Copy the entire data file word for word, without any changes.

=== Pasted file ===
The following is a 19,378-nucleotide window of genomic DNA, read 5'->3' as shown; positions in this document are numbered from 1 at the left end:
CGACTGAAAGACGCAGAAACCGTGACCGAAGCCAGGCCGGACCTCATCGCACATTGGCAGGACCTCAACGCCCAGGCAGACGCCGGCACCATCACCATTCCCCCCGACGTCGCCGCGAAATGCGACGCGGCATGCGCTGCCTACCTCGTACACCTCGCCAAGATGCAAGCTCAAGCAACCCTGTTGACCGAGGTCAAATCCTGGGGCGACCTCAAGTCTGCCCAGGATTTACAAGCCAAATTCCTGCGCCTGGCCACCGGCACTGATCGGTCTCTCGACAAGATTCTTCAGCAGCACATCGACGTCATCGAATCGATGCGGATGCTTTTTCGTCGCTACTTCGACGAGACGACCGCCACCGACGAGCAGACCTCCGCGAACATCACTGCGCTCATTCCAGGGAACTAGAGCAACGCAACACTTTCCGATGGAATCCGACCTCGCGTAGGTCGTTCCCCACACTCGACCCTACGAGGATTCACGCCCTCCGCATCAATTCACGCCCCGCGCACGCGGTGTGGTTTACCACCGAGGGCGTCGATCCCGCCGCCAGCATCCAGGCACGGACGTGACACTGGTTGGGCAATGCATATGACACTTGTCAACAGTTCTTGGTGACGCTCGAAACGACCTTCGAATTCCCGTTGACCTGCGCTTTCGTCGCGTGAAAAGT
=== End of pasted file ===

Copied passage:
The following is a 19,378-nucleotide window of genomic DNA, read 5'->3' as shown; positions in this document are numbered from 1 at the left end:
CGACTGAAAGACGCAGAAACCGTGACCGAAGCCAGGCCGGACCTCATCGCACATTGGCAGGACCTCAACGCCCAGGCAGACGCCGGCACCATCACCATTCCCCCCGACGTCGCCGCGAAATGCGACGCGGCATGCGCTGCCTACCTCGTACACCTCGCCAAGATGCAAGCTCAAGCAACCCTGTTGACCGAGGTCAAATCCTGGGGCGACCTCAAGTCTGCCCAGGATTTACAAGCCAAATTCCTGCGCCTGGCCACCGGCACTGATCGGTCTCTCGACAAGATTCTTCAGCAGCACATCGACGTCATCGAATCGATGCGGATGCTTTTTCGTCGCTACTTCGACGAGACGACCGCCACCGACGAGCAGACCTCCGCGAACATCACTGCGCTCATTCCAGGGAACTAGAGCAACGCAACACTTTCCGATGGAATCCGACCTCGCGTAGGTCGTTCCCCACACTCGACCCTACGAGGATTCACGCCCTCCGCATCAATTCACGCCCCGCGCACGCGGTGTGGTTTACCACCGAGGGCGTCGATCCCGCCGCCAGCATCCAGGCACGGACGTGACACTGGTTGGGCAATGCATATGACACTTGTCAACAGTTCTTGGTGACGCTCGAAACGACCTTCGAATTCCCGTTGACCTGCGCTTTCGTCGCGTGAAAAGT